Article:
How do we skill up our future technology workforce in a smart way to take advantage of these high-paying jobs? The answer shouldn’t focus only on helping people get a bachelor’s degree.


The clean fuels opportunity

Monday, November 10, 2014
111014-dirtyfuel-thumbBY KIM MOORE | OB RESEARCH EDITOR

A market for low-carbon transportation fuels has a chance to flourish in Oregon if regulators adopt the second phase of the state’s Clean Fuels Program.


The 100 Best Companies survey is open

Friday, October 24, 2014

100-best-logo-2015 500pxw-1How does your workplace stack up against competitors? How can you improve workplace practices to help recruit and retain employees? Find out by taking our 100 Best Companies to Work for in Oregon survey!


The short list: 5 hot coffee shops for entrepreneurs

Contributed Blogs
Friday, November 14, 2014


Oregon entrepreneurs reveal their favorite caffeine hangouts.


Crowdfunding 2.0

Tuesday, December 02, 2014
120214-crowdfund-thumbBY LINDA BAKER

A conversation with attorney Erich Merrill about the latest way to raise money from large groups of people.


Editor's Letter: Power Play

January-Powerbook 2015
Thursday, December 11, 2014

There’s a fascinating article in the December issue of the Harvard Business Review about a profound power shift taking place in business and society. It’s a long read, but the gist revolves around the tension between “old power” and “new power” as a driver of transformation. Here’s an excerpt:

Old power works like a currency. It is held by few. Once gained, it is jealously guarded, and the powerful have a substantial store of it to spend. It is closed, inaccessible, and leader-driven. It downloads, and it captures.

New power operates differently, like a current. It is made by many. It is open, participatory, and peer-driven. It uploads, and it distributes. Like water or electricity, it’s most forceful when it surges. The goal with new power is not to hoard it but to channel it.

The authors, Henry Timms and Jeremy Heimans, don’t necessarily favor one form of power over another but merely outline how power is transitioning, and how companies can take advantage of these changes to strengthen their positions in the marketplace. 

Our Powerbook issue might be viewed as a case study in the new-power transition. This annual book of lists provides information on leading businesses, nonprofits and universities in the state. Most of the featured companies are entrenched power players now pursuing more flexible and less hierarchical approaches to doing business. Law firms, for example, are adopting new technologies and fee structures to make legal services more accessible and affordable.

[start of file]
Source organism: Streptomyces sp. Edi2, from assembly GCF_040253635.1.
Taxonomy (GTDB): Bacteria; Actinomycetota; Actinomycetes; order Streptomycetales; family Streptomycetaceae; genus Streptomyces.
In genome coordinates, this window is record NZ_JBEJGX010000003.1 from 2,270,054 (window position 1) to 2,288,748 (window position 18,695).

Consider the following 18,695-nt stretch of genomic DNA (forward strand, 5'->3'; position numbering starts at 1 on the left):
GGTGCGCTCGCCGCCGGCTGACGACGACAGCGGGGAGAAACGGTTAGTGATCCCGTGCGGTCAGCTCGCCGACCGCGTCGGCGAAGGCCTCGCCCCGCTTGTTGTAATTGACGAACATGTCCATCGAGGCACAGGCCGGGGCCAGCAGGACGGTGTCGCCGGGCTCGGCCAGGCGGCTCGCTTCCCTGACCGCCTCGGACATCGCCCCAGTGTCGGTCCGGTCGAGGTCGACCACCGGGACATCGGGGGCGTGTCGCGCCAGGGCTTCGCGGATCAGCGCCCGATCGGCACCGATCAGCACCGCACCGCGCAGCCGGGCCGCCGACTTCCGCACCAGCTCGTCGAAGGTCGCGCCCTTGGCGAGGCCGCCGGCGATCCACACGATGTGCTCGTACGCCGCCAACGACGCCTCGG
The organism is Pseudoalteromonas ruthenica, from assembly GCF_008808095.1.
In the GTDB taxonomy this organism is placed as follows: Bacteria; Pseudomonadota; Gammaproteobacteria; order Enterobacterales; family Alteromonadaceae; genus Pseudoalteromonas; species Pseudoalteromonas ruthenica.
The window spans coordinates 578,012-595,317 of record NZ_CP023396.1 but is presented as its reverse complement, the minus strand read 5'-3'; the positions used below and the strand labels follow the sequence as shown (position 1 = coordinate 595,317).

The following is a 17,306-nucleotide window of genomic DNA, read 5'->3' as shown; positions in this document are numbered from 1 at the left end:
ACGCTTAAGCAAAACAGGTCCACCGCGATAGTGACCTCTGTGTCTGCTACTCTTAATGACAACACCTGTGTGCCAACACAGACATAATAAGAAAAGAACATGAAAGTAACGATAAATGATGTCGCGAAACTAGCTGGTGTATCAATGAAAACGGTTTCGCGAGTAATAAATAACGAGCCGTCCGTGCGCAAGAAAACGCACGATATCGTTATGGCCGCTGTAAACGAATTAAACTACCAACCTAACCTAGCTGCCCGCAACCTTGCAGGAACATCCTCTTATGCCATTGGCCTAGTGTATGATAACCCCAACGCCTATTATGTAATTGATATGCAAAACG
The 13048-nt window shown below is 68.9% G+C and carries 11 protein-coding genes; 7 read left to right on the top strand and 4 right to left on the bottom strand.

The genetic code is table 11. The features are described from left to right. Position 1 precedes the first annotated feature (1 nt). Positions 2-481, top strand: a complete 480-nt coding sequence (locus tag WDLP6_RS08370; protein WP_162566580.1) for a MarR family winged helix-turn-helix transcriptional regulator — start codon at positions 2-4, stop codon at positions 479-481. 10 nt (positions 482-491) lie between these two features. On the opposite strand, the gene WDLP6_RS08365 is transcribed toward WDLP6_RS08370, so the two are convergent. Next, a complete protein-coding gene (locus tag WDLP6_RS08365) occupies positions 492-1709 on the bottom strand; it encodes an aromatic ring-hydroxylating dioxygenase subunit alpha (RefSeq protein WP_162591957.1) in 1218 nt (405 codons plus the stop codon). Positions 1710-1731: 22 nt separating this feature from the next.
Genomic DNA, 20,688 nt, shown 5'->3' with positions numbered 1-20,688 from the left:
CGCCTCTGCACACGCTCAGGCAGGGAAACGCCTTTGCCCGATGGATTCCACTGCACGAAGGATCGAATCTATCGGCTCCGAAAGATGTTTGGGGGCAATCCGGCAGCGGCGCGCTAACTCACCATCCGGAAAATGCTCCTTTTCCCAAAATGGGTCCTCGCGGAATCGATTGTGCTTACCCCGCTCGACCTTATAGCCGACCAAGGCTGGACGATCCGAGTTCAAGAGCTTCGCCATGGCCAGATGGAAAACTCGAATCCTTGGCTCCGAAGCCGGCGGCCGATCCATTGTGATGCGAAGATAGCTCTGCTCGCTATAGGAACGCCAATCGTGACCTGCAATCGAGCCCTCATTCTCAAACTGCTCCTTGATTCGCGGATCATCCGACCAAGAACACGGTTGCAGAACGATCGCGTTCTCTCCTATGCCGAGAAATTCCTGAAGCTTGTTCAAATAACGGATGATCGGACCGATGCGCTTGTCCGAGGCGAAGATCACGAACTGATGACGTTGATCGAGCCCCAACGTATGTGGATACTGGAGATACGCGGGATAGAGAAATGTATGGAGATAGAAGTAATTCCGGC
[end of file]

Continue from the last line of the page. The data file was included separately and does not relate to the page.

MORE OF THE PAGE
This month we also take a look at a controversial new U.S. Securities and Exchange Commission rule requiring public companies to disclose the median pay of workers, as well as the ratio between CEO and median-worker pay. 

Part of the 2010 Dodd-Frank financial reform law, the rule will compel public companies to be more open about employee compensation, with the assumption that greater transparency will improve corporate performance and, perhaps, help address one of the major challenges of our time: income inequality.

New power is not only about strategy and tactics, the Harvard Business Review authors say. “The ultimate questions are ethical. The big question is whether new power can genuinely serve the common good and confront society’s most intractable problems.”

That sounds like a call to arms. Or a New Year’s resolution. Old power or new, the goals are the same: to be a force for positive change in the world. Happy 2015!

— Linda


Healthcare pullback

Thursday, November 20, 2014
112014-boehnercare-thumbBY JASON NORRIS | OB CONTRIBUTOR

Each month for Oregon Business, we assess factors that are shaping current capital market activity—and what they mean to investors. Here we take a look at two major developments regarding possible rollbacks of the Affordable Care Act (ACA).

Oregon Business magazinetitle-sponsored-links-02